Caviar has long been considered an extravagance—and at $95 and up for an ounce, that's not surprising. The good news is that today there is a wider choice of caviar and other cured fish roe, making it's more accessible than ever. And guess what? It's also healthy. Caviar and roe are a great sources of omega 3 and vitamin B12 and also contain vitamins A, E, B6, iron, selenium, and magnesium, so there's even more reason to enjoy it.
By definition caviar is the cured roe from sturgeon. While you might associate caviar with the traditional beluga, osetra ,and sevruga varieties from the Caspian Sea that cost hundreds of dollars per kilo, the U.S. also produces caviar and in the early 1900s was the largest producer of caviar in the world. Today you'll see the term applied to lots of other fish roe, too. Because of past overfishing, much of today's caviar and roe production is from sustainably farm-raised fish.
No matter what your budget is, there's a caviar or roe for you. According to Petra Bergstein, founder of The Caviar Company, domestic caviar tends to be more price friendly, because as soon as you start importing, there are taxes, permits, and duties that increase the price. However, if you're looking for imported caviar, the most economical option she recommends is her company's top selling nutty and smooth Siberian sturgeon, starting at $95 per ounce.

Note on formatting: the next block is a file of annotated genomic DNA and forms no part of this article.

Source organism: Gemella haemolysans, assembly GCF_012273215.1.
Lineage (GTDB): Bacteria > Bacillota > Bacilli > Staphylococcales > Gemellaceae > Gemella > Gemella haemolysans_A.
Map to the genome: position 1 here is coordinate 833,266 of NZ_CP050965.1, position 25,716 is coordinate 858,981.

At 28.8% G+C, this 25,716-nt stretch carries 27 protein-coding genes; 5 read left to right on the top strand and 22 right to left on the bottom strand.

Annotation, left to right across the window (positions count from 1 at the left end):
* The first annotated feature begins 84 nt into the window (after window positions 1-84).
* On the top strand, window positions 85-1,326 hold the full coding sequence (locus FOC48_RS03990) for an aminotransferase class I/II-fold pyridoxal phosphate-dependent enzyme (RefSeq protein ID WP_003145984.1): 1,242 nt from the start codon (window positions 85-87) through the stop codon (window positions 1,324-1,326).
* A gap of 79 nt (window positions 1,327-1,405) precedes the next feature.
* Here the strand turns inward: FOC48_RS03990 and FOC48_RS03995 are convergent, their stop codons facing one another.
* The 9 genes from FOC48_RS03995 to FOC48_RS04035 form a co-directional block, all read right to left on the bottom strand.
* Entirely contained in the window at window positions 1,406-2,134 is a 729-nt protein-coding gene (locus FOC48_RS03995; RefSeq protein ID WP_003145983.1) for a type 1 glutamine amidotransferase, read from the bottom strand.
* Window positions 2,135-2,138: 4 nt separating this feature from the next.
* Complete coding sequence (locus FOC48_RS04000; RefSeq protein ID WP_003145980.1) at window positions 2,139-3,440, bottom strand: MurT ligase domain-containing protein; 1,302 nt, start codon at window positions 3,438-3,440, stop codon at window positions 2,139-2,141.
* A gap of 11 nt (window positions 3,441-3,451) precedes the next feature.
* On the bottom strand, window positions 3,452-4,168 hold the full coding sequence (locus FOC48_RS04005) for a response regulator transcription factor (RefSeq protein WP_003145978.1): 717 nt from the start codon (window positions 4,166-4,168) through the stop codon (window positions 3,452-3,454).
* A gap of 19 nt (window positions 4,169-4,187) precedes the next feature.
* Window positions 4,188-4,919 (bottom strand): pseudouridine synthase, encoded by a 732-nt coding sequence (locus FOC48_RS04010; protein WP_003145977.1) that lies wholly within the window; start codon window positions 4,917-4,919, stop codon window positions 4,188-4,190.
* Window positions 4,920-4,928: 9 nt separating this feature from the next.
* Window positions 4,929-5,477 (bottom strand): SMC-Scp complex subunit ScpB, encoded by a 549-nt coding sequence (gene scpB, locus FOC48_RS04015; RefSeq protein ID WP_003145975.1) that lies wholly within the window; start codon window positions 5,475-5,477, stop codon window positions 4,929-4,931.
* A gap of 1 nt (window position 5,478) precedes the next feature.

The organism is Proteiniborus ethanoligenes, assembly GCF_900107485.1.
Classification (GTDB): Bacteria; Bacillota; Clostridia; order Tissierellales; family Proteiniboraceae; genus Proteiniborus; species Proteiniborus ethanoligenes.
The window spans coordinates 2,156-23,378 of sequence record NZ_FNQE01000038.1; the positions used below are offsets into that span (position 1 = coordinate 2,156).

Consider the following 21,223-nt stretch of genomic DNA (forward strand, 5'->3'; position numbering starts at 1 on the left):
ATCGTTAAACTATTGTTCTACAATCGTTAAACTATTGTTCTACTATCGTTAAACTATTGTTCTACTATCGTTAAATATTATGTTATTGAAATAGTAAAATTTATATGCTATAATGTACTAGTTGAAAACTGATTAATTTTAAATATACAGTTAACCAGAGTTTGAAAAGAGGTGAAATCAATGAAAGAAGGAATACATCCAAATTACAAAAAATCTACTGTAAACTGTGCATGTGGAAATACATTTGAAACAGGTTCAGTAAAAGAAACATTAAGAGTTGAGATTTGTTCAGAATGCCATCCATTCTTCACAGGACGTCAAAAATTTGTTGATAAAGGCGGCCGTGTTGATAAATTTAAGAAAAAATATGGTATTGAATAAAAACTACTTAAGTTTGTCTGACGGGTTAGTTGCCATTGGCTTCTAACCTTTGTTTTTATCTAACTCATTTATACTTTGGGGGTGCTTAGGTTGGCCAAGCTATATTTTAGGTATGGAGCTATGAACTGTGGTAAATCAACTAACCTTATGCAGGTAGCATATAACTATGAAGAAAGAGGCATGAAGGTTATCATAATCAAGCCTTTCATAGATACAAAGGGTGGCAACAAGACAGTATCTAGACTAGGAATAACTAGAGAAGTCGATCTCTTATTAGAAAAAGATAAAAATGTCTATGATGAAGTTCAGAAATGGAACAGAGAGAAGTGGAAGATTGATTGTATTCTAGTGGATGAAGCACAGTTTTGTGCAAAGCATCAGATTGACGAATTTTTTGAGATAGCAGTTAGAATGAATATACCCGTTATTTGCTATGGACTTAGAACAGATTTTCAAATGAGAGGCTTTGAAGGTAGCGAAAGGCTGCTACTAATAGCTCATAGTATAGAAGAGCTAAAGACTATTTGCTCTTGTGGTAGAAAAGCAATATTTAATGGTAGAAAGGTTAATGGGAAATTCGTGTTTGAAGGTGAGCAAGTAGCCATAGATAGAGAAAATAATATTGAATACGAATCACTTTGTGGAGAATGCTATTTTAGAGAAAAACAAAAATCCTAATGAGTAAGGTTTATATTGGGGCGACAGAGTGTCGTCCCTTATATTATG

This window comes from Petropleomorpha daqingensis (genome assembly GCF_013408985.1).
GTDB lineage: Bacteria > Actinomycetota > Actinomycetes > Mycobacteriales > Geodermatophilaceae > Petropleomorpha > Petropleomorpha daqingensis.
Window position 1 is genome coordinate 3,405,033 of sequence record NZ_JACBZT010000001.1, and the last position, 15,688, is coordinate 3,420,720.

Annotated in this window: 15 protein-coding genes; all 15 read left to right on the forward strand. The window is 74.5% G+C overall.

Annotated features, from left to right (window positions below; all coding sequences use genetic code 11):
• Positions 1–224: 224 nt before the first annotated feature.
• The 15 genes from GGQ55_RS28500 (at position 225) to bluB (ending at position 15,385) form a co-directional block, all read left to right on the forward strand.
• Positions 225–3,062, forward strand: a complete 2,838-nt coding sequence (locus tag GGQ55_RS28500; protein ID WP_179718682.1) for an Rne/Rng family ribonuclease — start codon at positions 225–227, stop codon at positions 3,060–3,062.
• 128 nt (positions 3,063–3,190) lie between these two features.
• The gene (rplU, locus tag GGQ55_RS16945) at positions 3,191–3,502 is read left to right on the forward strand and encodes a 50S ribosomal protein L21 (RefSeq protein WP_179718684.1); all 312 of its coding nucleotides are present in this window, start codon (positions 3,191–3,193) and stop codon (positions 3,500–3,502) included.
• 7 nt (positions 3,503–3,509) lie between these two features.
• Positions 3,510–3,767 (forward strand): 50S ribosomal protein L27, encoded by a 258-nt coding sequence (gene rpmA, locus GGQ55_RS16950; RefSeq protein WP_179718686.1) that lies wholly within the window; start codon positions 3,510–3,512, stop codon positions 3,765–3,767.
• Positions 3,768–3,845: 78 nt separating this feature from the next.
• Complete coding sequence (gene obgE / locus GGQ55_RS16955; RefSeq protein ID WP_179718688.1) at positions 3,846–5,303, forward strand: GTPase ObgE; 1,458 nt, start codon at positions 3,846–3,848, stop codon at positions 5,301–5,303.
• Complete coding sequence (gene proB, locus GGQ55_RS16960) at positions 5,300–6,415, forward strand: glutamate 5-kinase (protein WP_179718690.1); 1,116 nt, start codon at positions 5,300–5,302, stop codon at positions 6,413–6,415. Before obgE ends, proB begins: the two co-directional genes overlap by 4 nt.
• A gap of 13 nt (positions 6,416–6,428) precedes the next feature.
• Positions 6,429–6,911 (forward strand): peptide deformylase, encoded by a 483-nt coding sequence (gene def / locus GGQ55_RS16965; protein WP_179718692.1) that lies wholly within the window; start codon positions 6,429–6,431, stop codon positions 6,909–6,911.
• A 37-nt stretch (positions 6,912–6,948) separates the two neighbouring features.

High quality, entry level American white sturgeon can be found for around $80 per ounce. When buying white sturgeon Michael Passmore, founder of Passmore Ranch, a freshwater, sustainable fish ranch says, "Look for reasonably sized beads, darker in color, though some green mean more fattiness and more flavor." He also notes that caviar should not be overly wet, and it should not be floating in fluid. The best white sturgeon caviar should have creamy, buttery, and nutty notes. Passmore recommends buying caviar from somewhere you can try it whenever possible and always checking the dates on packages because freshness is paramount. Passmore Ranch Circle 41 white sturgeon has creamy rich pearls with golden green undertones.
For the least expensive caviar, Bergstein recommends hackleback (shown above), or paddlefish. They both come from wild American sturgeon. Hackleback is considered a good substitute for osetra caviar. It's black, with a nutty finish. Paddlefish is considered a less pricey substitute for sevruga caviar. It's gray in color, has a good pop, and a mineral finish.
Skip the sturgeon and consider cured roe instead for lower cost choices. Elliott Myer, the Executive Leader of Merchandising for Whole Foods Markets Global Seafood recommends whitefish and salmon roe as great value options. Available at Whole Foods are wild salmon roe with big juicy and salty orange beads and Echo Falls whitefish roe with a golden color and crisp pop. Another small roe is trout roe, with vivid orange hue, strong pop, and slightly sweet finish. Whole Foods and The Caviar Company require that all caviar and roe be both sustainable and traceable. Myer says you should always buy from a store where the staff can tell you where the roe came from and offer you detailed information. Also, avoid dyed capelin caviar; it will likely to bleed an unattractive green or blue when served.
Whatever caviar or roe you buy, keep it cool, but let it sit at room temperature for 5-10 minutes before you serve it to allow for a stronger flavor. Use within a few days of opening the package and use a mother of pearl or even plastic spoon, never metal, which can interfere with the flavor and texture.